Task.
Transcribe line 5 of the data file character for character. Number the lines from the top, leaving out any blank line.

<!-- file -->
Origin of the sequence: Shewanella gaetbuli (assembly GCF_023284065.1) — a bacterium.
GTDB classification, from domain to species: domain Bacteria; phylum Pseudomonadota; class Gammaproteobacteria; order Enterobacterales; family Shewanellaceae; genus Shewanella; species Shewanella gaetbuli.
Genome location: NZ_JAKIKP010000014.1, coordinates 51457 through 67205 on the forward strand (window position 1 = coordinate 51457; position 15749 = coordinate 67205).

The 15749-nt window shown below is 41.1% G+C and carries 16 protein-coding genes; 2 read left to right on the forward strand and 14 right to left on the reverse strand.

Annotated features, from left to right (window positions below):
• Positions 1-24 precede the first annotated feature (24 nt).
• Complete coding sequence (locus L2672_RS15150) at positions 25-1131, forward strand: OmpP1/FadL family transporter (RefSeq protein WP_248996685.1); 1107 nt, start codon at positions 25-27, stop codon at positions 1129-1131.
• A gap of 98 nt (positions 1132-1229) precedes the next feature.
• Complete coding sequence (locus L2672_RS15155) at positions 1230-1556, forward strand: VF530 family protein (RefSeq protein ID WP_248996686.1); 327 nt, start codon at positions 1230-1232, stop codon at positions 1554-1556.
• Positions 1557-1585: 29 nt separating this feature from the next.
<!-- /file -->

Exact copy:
Annotated features, from left to right (window positions below):